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* Q&A discussion

Nibs under the microscope!
Nib images from a Scanning electron microscope
By Bruce Robinson

This is first of a series or articles which will examine nibs and their shapes in detail. Bruce gives an introduction to the Scanning Electron Microscope and shows some preliminary images to give you an idea of what this equipement is capable of. A Q&A will be run in conjunction with this article, to participate please click on the link in the related links box on the left..

Scanning electron microscopes have been available since the mid 1960s.They can achieve much higher magnification and have a better depth of field than optical microscopes. This is an big advantage for examining large curved things like nibs.

SEMs work by firing a finely focused beam of electrons, in a vacuum, at the sample. The beam is rastered sequentially across the surface of part of the sample. Some of the electrons are reflected back from the specimen, detected and displayed to form the enlarged image direct on a computer screen, and captured digitally. Sadly, electron microscopes only work with monochromatic electrons (of one energy), so the pictures are inherently black and white. There are techniques for later colouring the images.

As well, the beam of electrons can be used to analyse non-destructively individual points on the sample, for instance, to identify the elements present in the "iridium" on the point, and the differences in composition where the "iridium" is welded to the gold of the nib. This is because the impinging electrons interact with the elements present where the beam hits. The gold atoms emit characteristic gold X-rays and the silver and copper atoms emit silver and copper characteristic X-rays, and these are proportional to the amounts of each element present. The X-rays are collected by an X-ray detector attached to the SEM.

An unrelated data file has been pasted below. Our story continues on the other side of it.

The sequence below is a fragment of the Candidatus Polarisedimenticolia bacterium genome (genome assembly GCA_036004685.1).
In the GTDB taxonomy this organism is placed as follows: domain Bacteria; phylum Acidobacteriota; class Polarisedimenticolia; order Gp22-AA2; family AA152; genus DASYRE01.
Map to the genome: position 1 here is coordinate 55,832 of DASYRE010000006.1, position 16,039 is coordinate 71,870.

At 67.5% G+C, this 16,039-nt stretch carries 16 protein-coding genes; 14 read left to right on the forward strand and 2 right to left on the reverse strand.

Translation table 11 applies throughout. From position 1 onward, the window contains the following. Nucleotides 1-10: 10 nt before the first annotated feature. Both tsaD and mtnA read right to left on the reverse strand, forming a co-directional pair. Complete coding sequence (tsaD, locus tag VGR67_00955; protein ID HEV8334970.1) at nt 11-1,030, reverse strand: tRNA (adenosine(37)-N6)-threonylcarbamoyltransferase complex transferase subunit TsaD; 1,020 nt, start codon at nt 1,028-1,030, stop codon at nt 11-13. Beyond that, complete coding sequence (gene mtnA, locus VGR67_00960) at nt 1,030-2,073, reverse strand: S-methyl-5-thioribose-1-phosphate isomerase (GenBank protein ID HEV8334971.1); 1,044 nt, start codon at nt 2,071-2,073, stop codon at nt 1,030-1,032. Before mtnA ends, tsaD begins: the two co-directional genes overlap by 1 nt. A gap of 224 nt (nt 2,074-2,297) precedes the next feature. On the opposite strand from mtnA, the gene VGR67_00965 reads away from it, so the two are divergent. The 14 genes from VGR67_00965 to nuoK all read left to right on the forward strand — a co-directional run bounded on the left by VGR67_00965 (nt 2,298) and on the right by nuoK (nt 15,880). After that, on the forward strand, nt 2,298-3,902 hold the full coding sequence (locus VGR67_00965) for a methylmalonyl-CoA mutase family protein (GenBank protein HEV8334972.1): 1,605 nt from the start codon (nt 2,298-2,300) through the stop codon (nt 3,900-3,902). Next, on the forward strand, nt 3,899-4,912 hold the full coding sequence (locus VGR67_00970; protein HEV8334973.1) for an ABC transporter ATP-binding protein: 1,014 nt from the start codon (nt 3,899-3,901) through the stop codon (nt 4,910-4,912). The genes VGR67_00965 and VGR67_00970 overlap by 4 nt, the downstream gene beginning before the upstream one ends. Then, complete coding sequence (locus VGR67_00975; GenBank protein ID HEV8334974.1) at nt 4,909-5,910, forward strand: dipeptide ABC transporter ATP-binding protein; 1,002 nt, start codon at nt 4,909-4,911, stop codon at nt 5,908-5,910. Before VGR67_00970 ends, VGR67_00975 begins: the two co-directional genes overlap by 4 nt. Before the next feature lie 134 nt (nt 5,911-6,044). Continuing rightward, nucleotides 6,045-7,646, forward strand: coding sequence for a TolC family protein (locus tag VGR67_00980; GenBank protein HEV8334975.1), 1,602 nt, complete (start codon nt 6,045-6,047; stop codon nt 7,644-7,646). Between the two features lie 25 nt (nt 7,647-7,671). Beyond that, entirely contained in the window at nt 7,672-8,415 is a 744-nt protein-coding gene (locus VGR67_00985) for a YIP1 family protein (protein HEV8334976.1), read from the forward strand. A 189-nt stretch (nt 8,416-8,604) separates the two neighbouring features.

A relatively hard part of imaging the nibs is getting an evenly illuminated image, without some sections being too bright and some parts being in the darker shadows.

Chosing the correct angle to show the aspects desired is also a challenge.

Logically, an SEM in Australia can now be operated directly over the Internet, or the images viewed remotely in real-time from the US or anywhere. However, SEMs are common in Universities and research laboratories, so there should be some in most major cities.

The illustrations show some preliminary images from a recent Pelikan Script 1.0 mm low-price pen (sort of calligraphy) in image1, and a standard Sheafer NoNonsense Fine Italic (which I bought second-hand on Sunday for Aus$2. The Sheaffer is much squarer ("Italic") image2, and the Pelikan much rounder and "Stub". The nibs are mounted upside-down, and we are looking straight down at the underneath of the nibs.

One advantage of the SEM is that one can measure the dimensions relatively accurately from the scale on the images(at least laterally in the image if not vertically), and there is a good idea of the shape, and the smoothness.I suspect that the very fine scratches and features are not as important in nib-smoothness as the actual shape and other factors. Obviously experts like John Mottishaw who work with a good optical microscope will have a very good feel for the parameters that matter.

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